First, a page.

Once the rain let up, I donned my Boggs and headed out the door in mid-afternoon, not sure where exactly I was headed. But after reaching the snowmobile trail, I decided to turn south. Since the spring, I’ve been to the vernal pool on the neighboring property numerous times, but not much beyond in that direction.
Part of the reason was that a local industry, of which we now have so few, was constructing a new building and had cut off the trail. Oh, I could have bushwhacked around the project, but the other part of the reason is that it’s a heavy tick zone and I normally avoid it come warmer weather. Given the new building, I wasn’t sure what to expect today, but as I passed through the stonewall, I discovered they’d added a bridge over a new water diversion and the trail was open. I’m glad for the small industry, but simultaneously sad that the willows are gone. No more pussy willows in the spring. Or willow galls, though I suppose that’s good news. And who knows, perhaps some viable willow seeds will spring forth in this place–a hypothesis to be tested.
After crossing behind the building, I moved through an opening in the next stone wall, and felt right at home again–in one of my local classrooms. This is one where I’m often the solo student, as was the case today.
I revisited an old stump, where art class was about to begin. The underside of the artist’s conk welcomed a sketch, but I left the canvas blank for another day.
In social studies class, I took a look at former land uses. The wall opening and split stone gate bars helped me envision the fields that once were cleared. I followed several walls, which switched from single to double and even double-double, or so it seemed as one section was at least six feet wide and a football field long (The New England Patriots are winning in CA right now!). Barbed wire indicated the need to keep animals out and flat land with trees not a hundred years old spoke to the land’s former plowed use.
A few minutes later, I moved over an old rock mound and stood before my science teacher–another vernal pool. As I recalled, this one dries out early in the season and grasses and other vegetation grow prolifically here. But unlike the smaller pool closer to home, this one held some water from the recent rain.
As any student should, I stepped through the door and sunk my feet into class.
Cinnamon ferns reminded me that they keep their fuzziness right up to the end.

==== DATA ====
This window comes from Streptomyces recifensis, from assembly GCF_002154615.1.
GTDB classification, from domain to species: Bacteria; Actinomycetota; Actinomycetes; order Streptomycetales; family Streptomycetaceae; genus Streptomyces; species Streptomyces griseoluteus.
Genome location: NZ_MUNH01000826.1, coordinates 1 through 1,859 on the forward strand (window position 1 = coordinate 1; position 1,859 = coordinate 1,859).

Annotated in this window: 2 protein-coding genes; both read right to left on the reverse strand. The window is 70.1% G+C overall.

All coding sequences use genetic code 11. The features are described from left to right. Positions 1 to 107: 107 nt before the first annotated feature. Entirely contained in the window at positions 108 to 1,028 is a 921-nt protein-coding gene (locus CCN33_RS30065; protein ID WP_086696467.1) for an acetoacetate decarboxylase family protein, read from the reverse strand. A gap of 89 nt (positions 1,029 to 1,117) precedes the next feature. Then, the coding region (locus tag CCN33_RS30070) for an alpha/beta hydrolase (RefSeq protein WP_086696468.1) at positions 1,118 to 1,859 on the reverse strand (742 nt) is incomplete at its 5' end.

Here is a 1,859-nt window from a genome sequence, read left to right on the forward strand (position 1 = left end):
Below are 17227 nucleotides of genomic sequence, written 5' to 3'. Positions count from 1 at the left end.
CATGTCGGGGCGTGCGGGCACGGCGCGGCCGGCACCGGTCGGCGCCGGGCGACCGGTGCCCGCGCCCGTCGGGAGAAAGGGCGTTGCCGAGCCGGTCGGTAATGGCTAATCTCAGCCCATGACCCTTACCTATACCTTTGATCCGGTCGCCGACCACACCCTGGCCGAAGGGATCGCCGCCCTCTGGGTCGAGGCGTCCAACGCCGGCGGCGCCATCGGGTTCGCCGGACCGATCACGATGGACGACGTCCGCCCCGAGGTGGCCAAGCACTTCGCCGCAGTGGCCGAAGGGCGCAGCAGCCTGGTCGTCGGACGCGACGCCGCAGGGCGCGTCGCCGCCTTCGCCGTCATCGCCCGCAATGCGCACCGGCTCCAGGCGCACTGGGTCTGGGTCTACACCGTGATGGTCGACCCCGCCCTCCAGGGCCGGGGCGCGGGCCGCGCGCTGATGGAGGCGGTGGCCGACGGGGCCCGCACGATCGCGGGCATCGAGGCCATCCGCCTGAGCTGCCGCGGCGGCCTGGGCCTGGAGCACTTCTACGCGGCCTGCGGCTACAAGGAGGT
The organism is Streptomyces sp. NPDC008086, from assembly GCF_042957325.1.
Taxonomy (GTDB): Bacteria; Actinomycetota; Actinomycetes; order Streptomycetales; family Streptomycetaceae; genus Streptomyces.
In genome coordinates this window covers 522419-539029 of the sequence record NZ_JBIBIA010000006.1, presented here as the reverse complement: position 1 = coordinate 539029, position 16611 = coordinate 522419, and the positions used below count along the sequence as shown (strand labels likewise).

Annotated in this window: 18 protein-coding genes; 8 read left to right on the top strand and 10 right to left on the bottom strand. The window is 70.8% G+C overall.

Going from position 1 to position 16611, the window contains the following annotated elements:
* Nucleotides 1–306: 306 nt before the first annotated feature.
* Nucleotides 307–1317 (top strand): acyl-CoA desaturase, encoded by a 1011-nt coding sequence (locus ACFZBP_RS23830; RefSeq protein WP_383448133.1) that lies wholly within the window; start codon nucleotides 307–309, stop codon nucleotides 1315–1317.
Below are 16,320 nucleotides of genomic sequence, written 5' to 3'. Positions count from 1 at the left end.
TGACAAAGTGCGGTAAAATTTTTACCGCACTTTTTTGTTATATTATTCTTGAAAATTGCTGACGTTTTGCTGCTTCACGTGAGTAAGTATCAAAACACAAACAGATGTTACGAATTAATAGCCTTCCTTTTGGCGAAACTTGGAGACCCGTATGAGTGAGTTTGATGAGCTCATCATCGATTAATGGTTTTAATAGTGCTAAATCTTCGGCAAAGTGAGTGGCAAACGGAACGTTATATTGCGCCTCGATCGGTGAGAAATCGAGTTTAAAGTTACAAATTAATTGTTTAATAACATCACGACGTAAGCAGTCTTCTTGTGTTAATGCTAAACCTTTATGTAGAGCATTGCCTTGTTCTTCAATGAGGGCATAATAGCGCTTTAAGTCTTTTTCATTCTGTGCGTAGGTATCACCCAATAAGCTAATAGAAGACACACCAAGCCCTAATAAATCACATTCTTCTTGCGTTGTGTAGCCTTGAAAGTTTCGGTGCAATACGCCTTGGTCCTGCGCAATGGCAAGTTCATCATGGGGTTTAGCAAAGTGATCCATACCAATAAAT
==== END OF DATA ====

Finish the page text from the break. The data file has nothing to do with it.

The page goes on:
I wondered about strips of paper birch dangling from a young sapling and then realized I was looking at the remains of a nest–maybe a vireo.
I questioned how the long-beaked sedge seedheads came to be bent over–by weather or wildlife or just because their time had come?
While bulrushes (actually a grass) offered flowing fountains pouring into the future, their seeds still clung–as did a spider web.
And more spiders eluded me, though their webs stood strong among the steeplebush capsules.
A few raindrops dangled like ornaments from a holiday decoration.
And bead-like spore structures on sensitive fern’s fertile stalk waited for another day to spread their good news.
I finally left the vernal pool, but before heading back down the hallway, small salmon-colored growths stopped me. Lichen? Fungi? I didn’t think I’d ever seen it before and so it was a new lesson.
My first thought–lichen. In a way, it resembled the tops of British Soldiers that grow prolifically here. But my latest thought is red tree brain fungi (Peniophora rufa) . I may be wrong, but that’s what being a student is all about.
With each new lesson, I was also thankful for those that were reinforced, such as the chisel-like and shredded works of pileated woodpeckers. I used to think such trees were the result of bear activity.
I’m always awed by the resulting sculpture left behind by those powerful birds–their strong beaks stabbing away at the bark until they’ve consumed a meal of carpenter ants and beetles. Thankfully, their skulls are thick and spongy–allowing their brains to absorb the impact of such repeated drilling.